Juul Reaches $462 Million Settlement With New York, California and Other States
The case ends major litigation over claims about the marketing of e-cigarettes to adolescents, resolving thousands of lawsuits and amounting to billions of dollars in payouts to states, cities and people.
New York, California and several other states announced a $462 million settlement with Juul Labs on Wednesday, resolving lawsuits claiming that the company aggressively marketed its e-cigarettes to young people and fueled a vaping crisis.
The agreement brings many of the company’s legal woes to a conclusion, with settlements reached with 47 states and territories, and 5,000 individuals and local governments. Juul is in the middle of a trial in Minnesota, an unusual case in which a settlement has not been reached.
But the company’s efforts to broker deals over the lawsuits have cost it nearly $3 billion so far, an enormous sum for a company still seeking official regulatory approval to keep selling its products.
The latest settlement resolved the claims of New York, California, Colorado, the District of Columbia, Illinois, Massachusetts and New Mexico. It follows other lawsuit settlements that took Juul to task for failing to warn young users that the high levels of nicotine in their e-cigarettes would prove addictive.California contended in its lawsuit that for months, Juul did not disclose in its advertising that its devices contained nicotine. It detailed the company’s early marketing efforts, which included handing out free samples of the e-cigarettes in 2015 at trendy events, including a “Nocturnal Wonderland” in San Bernardino and a “Movies All Night Slumber Party” in Los Angeles. The New York lawsuit noted that the company embraced the use of social media hashtags like #LightsCameraVapor.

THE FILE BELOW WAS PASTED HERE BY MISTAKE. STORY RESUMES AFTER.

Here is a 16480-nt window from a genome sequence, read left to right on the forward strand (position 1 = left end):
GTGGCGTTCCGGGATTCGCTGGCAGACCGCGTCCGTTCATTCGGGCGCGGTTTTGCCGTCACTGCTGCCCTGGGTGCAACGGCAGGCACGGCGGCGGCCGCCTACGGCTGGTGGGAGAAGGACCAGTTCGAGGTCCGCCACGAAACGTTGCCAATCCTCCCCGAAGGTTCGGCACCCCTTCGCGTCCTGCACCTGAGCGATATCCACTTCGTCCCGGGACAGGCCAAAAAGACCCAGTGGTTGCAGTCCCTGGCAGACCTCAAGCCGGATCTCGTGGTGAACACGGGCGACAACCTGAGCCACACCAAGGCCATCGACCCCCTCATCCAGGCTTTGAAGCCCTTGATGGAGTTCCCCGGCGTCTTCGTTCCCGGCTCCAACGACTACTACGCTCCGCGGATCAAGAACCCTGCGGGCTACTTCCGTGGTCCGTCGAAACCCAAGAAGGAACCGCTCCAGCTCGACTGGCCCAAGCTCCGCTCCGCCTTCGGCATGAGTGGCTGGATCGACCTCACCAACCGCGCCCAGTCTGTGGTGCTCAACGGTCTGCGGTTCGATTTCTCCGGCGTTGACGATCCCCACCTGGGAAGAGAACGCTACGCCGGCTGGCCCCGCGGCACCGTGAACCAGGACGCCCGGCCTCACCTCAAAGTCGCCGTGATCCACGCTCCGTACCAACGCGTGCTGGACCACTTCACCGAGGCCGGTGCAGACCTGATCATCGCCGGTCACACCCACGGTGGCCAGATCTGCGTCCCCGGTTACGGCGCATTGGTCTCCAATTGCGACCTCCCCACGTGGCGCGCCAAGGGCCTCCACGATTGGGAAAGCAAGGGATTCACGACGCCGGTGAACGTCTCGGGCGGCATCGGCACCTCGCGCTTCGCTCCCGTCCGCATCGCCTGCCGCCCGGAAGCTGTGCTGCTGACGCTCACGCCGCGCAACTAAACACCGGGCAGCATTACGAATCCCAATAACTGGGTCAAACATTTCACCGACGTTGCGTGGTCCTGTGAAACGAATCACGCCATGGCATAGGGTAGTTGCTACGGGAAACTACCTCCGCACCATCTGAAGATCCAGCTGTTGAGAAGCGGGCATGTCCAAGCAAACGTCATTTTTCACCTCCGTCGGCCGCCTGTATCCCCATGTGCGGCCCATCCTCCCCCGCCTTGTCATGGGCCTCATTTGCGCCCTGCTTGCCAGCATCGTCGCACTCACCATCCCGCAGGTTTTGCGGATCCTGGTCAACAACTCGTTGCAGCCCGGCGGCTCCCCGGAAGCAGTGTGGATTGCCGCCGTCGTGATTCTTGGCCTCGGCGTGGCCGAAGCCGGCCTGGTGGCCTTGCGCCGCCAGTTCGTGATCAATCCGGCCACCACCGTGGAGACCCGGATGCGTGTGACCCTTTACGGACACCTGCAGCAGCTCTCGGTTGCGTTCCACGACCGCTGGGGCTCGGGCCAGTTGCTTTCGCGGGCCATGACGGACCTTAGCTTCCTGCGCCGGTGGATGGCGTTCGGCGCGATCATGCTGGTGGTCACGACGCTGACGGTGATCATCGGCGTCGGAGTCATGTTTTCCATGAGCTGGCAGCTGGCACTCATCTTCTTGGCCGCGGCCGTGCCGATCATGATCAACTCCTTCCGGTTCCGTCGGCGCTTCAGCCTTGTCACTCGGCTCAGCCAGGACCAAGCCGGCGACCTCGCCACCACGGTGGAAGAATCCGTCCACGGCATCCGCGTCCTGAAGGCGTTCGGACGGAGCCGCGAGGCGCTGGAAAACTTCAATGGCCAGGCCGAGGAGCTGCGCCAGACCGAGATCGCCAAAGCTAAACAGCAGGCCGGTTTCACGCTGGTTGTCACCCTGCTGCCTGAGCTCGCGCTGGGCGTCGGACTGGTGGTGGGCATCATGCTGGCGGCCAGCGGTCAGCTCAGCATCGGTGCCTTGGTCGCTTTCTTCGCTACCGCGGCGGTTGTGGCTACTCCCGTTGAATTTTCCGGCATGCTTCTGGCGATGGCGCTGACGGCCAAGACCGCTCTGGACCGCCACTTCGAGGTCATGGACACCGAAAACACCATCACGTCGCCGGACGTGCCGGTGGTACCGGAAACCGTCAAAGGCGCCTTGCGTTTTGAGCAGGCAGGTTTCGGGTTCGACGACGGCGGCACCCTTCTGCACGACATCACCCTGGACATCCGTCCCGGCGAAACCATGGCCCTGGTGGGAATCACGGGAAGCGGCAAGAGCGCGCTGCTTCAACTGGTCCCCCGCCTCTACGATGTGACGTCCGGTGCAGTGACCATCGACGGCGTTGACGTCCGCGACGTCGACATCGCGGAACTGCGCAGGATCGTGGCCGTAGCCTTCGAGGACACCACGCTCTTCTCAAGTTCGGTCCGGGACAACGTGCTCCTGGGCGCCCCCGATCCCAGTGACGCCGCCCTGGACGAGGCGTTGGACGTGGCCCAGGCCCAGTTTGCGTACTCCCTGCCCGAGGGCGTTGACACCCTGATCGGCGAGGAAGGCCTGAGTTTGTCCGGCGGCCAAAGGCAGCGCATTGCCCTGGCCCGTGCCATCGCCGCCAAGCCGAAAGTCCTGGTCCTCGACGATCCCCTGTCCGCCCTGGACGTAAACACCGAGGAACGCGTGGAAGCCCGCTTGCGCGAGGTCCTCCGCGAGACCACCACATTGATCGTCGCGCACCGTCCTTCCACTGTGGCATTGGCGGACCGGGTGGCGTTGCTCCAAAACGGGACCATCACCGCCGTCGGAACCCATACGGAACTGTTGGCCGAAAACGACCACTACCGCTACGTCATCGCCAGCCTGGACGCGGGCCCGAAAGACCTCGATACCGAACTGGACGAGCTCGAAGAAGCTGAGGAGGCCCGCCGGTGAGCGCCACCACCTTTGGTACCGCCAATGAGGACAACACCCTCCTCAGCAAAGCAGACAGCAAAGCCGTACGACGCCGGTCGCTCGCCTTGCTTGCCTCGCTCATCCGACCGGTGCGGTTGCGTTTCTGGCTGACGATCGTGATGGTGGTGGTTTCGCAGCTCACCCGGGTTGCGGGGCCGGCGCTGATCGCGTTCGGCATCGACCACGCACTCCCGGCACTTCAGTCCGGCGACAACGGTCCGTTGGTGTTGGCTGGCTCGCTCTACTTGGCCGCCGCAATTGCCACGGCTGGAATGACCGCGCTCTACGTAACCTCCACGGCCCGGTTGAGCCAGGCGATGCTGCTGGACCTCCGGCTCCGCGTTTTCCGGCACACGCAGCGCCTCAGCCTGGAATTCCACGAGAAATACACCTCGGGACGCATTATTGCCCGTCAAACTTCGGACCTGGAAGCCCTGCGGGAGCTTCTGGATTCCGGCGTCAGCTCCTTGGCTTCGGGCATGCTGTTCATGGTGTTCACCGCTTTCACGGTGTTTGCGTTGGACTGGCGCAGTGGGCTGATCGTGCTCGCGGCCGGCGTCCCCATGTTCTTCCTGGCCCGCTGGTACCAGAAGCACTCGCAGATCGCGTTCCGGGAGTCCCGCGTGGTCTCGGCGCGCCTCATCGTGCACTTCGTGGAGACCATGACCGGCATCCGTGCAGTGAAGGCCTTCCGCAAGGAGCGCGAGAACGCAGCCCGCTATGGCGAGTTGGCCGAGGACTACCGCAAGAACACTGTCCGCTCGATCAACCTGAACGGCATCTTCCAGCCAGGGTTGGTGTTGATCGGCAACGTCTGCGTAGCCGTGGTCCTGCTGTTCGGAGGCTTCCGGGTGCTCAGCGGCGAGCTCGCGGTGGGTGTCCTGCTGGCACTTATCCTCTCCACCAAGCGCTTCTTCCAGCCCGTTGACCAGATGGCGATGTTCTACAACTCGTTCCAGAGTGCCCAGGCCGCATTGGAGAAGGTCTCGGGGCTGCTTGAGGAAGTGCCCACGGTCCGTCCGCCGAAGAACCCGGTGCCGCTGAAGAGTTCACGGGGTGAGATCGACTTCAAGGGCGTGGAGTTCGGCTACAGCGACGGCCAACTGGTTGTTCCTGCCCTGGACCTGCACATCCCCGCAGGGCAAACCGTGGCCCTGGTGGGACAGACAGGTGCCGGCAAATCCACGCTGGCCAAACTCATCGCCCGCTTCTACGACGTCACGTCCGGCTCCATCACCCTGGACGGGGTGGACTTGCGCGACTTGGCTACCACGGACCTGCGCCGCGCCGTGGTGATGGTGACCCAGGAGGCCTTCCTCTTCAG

Attorneys general in those states conducted investigations that they said had found that Juul executives were aware that their initial marketing lured teenage users into buying its sleek vaping pens, but did little to address the problem as the adolescent vaping rate exploded.
In New York City and the Hamptons, the company held glamorous parties and “falsely led consumers to believe that its vapes were safer than cigarettes and contained less nicotine,” Letitia James, New York’s attorney general, said in a press event Wednesday.
“Juul’s lies led to a nationwide public health crisis and put addictive products in the hands of minors who thought they were doing something harmless,” said Ms. James, who noted that the state would get nearly $113 million from the deal.
California will receive the biggest piece of the settlement, estimated at nearly $176 million. During the news conference on Wednesday, Rob Bonta, the state attorney general, said Juul used the tactics of Big Tobacco to reignite a youth nicotine epidemic, after years of declines in cigarette smoking among younger Americans.“I’m proud to stand up here today with the message to e-cigarette and vaping manufacturers: If you set your sights on youth, we won’t stand by and let e-cigarette companies put their profits over the health and well-being of our children,” Mr. Bonta said.